Benchmarking revolves around comparing ones company, business or firms performance/processes in relation to expected industry standards and expectations (Dlugacz, 2006, p. 13). As a matter of fact, it looks at other good practices from different industries. Benchmarking has evolved in recent years to become a common practice for various businesses in the current competitive world.
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It should be known that benchmarking is a very complex aspect that needs a good approach for sustainability. This means that there are various dimensions that are looked at to make benchmarking authentic. In this case, it is good to measure cost, time and quality (Boxwell, 1994, p. 17). Because benchmarking has been evolving in recent years, the management is supposed to ensure that they have identified the best performing companies in that particular sector or industry.
Because there are various advancements in the healthcare sector, healthcare organizations are supposed to benchmark for sustainability. This is because the healthcare sector records various developments and advancements that are supposed to be shared by all stakeholders (Dlugacz, 2006, p. 25). Benchmarking has a lot of value to various organizations because it will enable them to identify processes that they share with their competitors.
In this case, such organizations will be in a good position to lean how other companies perform and come up with better ways to enhance their operations. As a matter of fact, benchmarking is done using a specific and agreeable indicator. The value of benchmarking can mostly be seen in vision and mission statements of various companies (Boxwell, 1994, p. 29). In addition, organizations can be able to understand various customer needs and expectations that are supposed to be satisfied. In a broad perspective, benchmarking has popularized the idea of SWOT analysis as time goes by.
Quality measurement is a very important aspect that covers various healthcare organizations (Ransom et al, 2008, p. 11). This is because they deal with distinct and diverse people with different needs. In this case, healthcare organizations are supposed to release their quality measurement data to the public as time goes by. This is based on the expected industry practices and ethics that are supposed to be adhered to.
Therefore, it should be known that there are various benefits and risks that organizations may face while releasing such data to the general public. The benefits of releasing data to the public outweigh the costs that are involved in such activities. In this case, the public will be able to scrutinize the organization well (Phelps, 2002, p. 9). This improves the organizations image to the general public.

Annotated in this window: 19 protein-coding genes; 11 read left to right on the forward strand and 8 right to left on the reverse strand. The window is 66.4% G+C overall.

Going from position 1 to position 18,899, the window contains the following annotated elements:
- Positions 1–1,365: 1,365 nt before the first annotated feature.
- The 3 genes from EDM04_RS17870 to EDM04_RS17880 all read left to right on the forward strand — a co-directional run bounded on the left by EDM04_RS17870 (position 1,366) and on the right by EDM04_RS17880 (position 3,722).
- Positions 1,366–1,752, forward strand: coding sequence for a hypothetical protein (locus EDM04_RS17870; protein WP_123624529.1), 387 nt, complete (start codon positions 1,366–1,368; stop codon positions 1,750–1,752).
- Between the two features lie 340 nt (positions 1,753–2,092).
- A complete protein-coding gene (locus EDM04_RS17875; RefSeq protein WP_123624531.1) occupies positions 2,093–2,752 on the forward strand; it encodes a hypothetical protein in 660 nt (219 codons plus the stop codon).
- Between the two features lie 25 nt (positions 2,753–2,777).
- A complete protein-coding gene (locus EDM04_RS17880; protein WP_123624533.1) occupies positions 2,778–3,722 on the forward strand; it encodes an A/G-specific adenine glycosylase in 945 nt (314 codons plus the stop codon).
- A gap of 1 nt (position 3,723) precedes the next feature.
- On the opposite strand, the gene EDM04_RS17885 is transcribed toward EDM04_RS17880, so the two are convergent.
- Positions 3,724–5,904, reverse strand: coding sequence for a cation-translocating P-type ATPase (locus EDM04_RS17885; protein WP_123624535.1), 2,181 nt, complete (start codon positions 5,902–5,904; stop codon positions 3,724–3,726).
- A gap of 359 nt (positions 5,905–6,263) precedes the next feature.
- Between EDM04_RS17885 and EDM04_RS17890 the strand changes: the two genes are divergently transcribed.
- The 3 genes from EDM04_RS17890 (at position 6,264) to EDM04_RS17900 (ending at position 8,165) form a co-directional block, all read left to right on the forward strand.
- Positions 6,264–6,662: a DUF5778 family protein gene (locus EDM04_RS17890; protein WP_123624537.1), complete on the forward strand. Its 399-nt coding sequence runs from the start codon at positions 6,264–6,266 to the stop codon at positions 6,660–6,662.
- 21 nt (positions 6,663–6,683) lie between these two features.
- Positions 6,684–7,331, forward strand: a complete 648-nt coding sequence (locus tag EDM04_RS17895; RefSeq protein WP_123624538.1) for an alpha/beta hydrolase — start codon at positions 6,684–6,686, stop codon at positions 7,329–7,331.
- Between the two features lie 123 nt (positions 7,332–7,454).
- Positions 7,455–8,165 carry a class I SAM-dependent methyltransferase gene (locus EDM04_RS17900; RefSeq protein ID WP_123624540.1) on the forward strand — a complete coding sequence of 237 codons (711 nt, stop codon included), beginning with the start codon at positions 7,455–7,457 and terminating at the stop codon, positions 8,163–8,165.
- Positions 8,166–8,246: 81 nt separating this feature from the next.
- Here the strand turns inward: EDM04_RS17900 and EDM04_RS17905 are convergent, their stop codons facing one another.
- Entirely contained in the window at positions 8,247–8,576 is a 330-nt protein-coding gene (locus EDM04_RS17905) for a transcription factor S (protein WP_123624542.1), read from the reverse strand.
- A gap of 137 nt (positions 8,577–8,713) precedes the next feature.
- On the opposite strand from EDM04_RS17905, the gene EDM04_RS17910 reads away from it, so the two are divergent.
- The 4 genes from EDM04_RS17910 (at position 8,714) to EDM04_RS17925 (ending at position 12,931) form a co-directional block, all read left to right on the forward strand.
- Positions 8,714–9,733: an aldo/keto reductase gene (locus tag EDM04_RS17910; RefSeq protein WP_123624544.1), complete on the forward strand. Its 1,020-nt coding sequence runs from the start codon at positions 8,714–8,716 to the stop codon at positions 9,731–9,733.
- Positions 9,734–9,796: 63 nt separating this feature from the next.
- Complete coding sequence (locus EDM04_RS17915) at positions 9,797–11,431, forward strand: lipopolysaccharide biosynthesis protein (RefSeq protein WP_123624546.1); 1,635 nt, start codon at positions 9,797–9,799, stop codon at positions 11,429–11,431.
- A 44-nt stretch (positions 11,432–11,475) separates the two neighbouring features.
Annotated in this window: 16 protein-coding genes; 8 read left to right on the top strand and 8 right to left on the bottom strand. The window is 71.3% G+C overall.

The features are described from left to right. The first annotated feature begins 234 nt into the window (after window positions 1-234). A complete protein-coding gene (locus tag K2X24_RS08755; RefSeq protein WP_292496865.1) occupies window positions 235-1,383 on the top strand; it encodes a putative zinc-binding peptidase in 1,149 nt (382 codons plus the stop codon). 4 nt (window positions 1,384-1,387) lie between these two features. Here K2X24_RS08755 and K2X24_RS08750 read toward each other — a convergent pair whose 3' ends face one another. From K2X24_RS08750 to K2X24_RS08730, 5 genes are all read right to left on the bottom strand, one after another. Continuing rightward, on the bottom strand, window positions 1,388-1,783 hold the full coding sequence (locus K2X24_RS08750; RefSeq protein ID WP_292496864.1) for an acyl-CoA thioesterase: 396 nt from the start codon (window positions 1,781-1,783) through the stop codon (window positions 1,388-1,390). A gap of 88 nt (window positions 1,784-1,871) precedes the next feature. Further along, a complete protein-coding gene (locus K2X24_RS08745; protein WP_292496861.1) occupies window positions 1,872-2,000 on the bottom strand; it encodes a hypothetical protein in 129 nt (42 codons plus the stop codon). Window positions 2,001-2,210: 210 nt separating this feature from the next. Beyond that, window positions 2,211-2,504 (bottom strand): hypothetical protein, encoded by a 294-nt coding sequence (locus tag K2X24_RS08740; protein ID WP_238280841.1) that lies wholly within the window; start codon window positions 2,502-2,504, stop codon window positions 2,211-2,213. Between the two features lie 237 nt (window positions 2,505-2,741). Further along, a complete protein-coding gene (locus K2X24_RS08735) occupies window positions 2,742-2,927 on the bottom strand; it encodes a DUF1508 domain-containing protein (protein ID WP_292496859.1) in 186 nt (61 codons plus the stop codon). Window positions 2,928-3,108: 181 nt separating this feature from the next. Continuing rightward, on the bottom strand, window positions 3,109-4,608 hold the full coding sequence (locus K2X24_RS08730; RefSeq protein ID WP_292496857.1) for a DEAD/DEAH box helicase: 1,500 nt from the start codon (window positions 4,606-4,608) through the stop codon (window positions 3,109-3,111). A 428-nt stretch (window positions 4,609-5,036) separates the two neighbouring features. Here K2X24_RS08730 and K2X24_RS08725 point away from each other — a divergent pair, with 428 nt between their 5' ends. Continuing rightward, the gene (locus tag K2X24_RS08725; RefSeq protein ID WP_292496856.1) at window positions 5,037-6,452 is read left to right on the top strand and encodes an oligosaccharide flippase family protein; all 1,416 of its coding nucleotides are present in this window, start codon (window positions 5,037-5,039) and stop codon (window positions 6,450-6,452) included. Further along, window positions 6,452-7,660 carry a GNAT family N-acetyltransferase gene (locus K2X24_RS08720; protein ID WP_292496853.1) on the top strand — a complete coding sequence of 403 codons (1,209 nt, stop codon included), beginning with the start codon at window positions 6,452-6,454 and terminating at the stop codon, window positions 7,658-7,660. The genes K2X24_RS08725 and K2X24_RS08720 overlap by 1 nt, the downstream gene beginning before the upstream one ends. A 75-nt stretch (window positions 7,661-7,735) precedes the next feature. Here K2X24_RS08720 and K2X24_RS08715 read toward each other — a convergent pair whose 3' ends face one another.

When organizations release quality measurement data to the public, they will benefit by having all the healthcare data that they might need to enhance their operations (Ransom et al, 2008, p. 22). Through quality measurement data, the government will be able to understand their needs and give them the necessary support that they may require for long term sustainability. Releasing data to the public guides various useful discussions.
As far as risks are concerned, releasing quality measurement data to the public may discourage people from seeking specific medical attention and services because of the concerns that might be raised. In addition, there are potential liability risks that might be seen as time goes by (Phelps, 2002, p. 17). This is because some information or data is not supposed to be released to the public but there might be some regulation that compels healthcare organizations to release such information. In a broad perspective, this can also lead to privacy problems as far as healthcare provision is concerned.
Boxwell, J, R. (1994). Benchmarking for Competitive Advantage. New York: McGraw- Hill.
Dlugacz, D. (2006). Measuring health care: Using quality data for operational, financial and clinical improvement. San Francisco, Ca: Jossey Bass.
Phelps, C, E. (2002). Health Economics. Boston, MA: Addison Wesley.
Ransom, E.R., Joshi, MS., Nash, D.B., & Ransom, S.B. (2008). The healthcare quality book: Vision, strategy, and tools (2nd ed.). Chicago, IL: Health Administration Press.